POC’s unisex Consort MTB Dungarees, which retail for £450 / $500 / €490, are designed for wet and muddy riding conditions with the aim of keeping you warm and dry.
According to POC, the dungarees have a three-layer fabric that’s been reinforced with Cordura to improve resistance against abrasion, scuffs and wear, and is able to keep moisture out. The material has in-built stretch to improve mobility.
The knees are shaped to accommodate knee pads and the leg openings are elasticated to provide a seal to stop water splashing upwards.
The shoulder straps are Velcro adjustable, while the waist’s fit can be trimmed using an adjustable strap.
The Consort MTB Dungarees have four zipped pockets – one on each thigh and a third on the chest section. The fourth is a zipped card pocket on the left-hand hip.
The material has a 15,000mm water column waterproofing rating, paired with a 30,000gsm/24hr breathability rating. The material has been treated with a PFC-free DWR coating to improve its waterproofing.
To aid with cooling, the thighs have large zip vents, with the one on the right leg doubling up the dungarees’ entry opener.
My pair of size medium dungarees weighed 409g.
POC Consort MTB Dungaree performance
As someone who tends to shy away from riding the slop if I can avoid it, these dungarees sounded like the perfect companion for the depths of winter. How do they perform out on the trail? Read on to find out.
I tested the Consort MTB Dungarees during some of the wettest, warmest, and coldest mid-December rides I can remember.
Conditions ranged from torrential downpours to river-wet trails with enormous puddles, and a host of temperatures spanning bone-freezingly cold through to unseasonably mild.
POC Consort MTB Dungaree fit
For my 178cm-tall, long back, short leg morphology and 74kg weight, the size medium Consort was baggy in the legs but not overly large.
The tightest area was the crotch, where there was little bagginess between the legs. The crotch’s height can be adjusted using the Velcro shoulder straps to some extent, but there wasn’t masses of flexibility.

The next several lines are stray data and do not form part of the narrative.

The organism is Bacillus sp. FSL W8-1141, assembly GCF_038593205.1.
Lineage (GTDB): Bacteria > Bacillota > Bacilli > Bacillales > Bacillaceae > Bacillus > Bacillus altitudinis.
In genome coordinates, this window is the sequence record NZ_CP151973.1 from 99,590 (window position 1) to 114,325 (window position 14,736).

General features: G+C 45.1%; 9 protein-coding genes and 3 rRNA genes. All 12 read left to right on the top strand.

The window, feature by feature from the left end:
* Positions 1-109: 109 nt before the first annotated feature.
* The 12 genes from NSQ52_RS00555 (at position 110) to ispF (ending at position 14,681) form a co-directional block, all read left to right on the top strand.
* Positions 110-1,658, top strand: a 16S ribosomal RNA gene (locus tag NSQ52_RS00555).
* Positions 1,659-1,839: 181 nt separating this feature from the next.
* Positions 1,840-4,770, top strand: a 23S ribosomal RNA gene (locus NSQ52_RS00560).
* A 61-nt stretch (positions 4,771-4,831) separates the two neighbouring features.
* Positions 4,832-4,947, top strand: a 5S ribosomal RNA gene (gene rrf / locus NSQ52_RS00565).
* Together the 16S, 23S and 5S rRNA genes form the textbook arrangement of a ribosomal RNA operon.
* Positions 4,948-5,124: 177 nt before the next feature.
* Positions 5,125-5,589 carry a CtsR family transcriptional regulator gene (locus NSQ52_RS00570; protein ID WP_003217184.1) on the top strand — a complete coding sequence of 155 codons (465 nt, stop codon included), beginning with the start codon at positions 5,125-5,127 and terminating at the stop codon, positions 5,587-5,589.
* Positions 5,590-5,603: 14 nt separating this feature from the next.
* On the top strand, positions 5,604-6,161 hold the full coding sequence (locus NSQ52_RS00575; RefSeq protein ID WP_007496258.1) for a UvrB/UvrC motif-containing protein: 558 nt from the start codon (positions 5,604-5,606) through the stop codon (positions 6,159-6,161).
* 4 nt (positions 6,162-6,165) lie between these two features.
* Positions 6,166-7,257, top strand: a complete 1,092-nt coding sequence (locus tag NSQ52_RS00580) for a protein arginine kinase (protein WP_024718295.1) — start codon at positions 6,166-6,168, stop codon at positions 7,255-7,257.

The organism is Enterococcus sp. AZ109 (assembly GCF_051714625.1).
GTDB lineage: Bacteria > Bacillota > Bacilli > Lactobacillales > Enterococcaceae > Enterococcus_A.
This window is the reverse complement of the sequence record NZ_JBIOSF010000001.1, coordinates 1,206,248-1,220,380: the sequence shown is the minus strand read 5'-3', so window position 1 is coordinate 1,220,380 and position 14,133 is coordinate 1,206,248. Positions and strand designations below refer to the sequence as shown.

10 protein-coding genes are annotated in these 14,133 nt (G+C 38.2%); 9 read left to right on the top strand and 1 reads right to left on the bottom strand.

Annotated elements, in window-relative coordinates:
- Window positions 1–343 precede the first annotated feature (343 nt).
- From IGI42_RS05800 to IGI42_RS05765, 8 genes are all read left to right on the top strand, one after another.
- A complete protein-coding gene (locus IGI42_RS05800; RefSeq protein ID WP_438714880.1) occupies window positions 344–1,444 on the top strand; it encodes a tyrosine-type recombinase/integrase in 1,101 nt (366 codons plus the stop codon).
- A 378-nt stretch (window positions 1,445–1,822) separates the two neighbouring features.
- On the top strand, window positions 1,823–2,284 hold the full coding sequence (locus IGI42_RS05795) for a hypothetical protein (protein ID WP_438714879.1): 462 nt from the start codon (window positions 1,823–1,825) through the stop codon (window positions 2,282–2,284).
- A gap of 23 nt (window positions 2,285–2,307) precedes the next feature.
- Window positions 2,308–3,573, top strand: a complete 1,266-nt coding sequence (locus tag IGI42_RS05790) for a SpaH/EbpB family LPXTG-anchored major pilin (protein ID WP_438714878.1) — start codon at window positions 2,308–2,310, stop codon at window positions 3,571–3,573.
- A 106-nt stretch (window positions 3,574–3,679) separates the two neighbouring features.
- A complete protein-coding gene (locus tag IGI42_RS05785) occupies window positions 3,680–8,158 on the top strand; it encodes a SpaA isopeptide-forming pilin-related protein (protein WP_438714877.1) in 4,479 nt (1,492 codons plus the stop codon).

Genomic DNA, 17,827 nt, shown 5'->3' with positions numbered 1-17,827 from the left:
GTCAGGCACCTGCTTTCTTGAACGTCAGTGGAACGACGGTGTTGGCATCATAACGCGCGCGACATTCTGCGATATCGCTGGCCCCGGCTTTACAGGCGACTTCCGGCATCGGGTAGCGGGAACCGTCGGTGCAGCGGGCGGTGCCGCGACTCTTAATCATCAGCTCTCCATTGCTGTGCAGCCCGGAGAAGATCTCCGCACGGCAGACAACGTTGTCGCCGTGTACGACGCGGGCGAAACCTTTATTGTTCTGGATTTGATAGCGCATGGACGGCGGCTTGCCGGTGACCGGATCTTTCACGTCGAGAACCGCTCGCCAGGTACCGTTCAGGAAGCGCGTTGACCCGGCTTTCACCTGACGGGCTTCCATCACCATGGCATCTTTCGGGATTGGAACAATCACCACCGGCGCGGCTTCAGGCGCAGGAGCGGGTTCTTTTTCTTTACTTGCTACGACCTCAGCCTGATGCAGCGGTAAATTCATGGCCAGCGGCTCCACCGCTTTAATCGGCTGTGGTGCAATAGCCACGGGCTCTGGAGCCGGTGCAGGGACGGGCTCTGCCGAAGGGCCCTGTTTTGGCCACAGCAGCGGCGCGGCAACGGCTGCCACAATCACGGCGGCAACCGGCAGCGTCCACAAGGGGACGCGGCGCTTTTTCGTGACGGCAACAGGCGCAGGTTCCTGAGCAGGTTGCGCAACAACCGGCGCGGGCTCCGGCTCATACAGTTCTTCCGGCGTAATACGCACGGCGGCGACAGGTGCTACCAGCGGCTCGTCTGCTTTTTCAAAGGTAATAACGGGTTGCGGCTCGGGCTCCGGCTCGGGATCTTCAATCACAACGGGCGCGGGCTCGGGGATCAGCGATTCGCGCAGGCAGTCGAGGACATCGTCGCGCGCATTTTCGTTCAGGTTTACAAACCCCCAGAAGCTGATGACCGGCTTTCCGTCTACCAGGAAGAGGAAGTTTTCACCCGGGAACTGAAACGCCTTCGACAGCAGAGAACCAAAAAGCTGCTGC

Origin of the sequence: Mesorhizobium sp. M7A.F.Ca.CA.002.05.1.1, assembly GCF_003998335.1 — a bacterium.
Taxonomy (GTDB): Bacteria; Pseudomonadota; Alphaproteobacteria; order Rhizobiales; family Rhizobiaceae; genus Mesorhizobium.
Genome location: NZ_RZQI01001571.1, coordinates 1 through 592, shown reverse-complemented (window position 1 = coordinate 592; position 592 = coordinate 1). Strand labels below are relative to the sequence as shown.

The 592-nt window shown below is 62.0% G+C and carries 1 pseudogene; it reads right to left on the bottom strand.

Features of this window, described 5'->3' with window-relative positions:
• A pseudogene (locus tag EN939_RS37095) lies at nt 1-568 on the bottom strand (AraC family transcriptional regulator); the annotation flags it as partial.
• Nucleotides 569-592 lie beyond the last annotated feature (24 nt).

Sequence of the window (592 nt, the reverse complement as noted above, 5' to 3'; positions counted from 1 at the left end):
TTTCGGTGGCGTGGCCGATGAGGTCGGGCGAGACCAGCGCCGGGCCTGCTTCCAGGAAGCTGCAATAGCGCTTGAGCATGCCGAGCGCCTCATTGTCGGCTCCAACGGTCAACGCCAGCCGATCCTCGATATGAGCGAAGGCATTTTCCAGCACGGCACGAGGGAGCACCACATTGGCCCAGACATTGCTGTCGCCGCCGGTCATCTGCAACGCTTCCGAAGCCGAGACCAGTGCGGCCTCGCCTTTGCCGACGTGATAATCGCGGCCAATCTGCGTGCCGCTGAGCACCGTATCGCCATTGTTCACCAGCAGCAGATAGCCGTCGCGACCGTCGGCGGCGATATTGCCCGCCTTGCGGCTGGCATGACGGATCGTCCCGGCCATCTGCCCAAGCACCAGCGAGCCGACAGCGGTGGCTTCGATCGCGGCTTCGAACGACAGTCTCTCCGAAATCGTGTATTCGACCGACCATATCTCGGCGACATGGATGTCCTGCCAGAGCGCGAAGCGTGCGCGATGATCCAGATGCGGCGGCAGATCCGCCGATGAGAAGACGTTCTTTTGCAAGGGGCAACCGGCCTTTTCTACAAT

The legs were long enough, overlapping my Five Ten Trailcross GTX waterproof shoes to provide a waterproof seal. The elasticated hem stopped them from riding up, too.
There was plenty of space in the knees for articulation, even with bulky DH-oriented pads, and it was the same at the hips, where bending my legs in the seated pedalling position didn’t cause the back or waist to go tight. Equally, there was plenty of space in the thighs for movement.
The fabric’s small amount of stretch certainly helped here.
Once they had got covered in mud and saturated in water, I could feel the suspender straps working on my shoulders to maintain the leg and crotch height. This meant that no matter how laden with claggy mud they got, they remained in position and didn’t snag on my saddle or bike on the descents.
The high-rising back panel proved to be invaluable on truly mucky days, especially when they were worn with a jacket over the top, making mud ingress into my inner layers impossible.
This was one of the dungarees’ best attributes.
POC Consort MTB Dungaree waterproofing and breathability
Both the Consort dungarees’ waterproofing and breathability impressed me.
On long, wet rides, they didn’t wet through, and only the areas of the dungarees that were in direct contact with the saddle or totally covered in mud wetted out (where the outer layer of the material saturates in moisture). The rest of the dungarees beaded well, resisting water penetration.
This made riding in wet weather comfortable and warmer, extending rides in adverse conditions.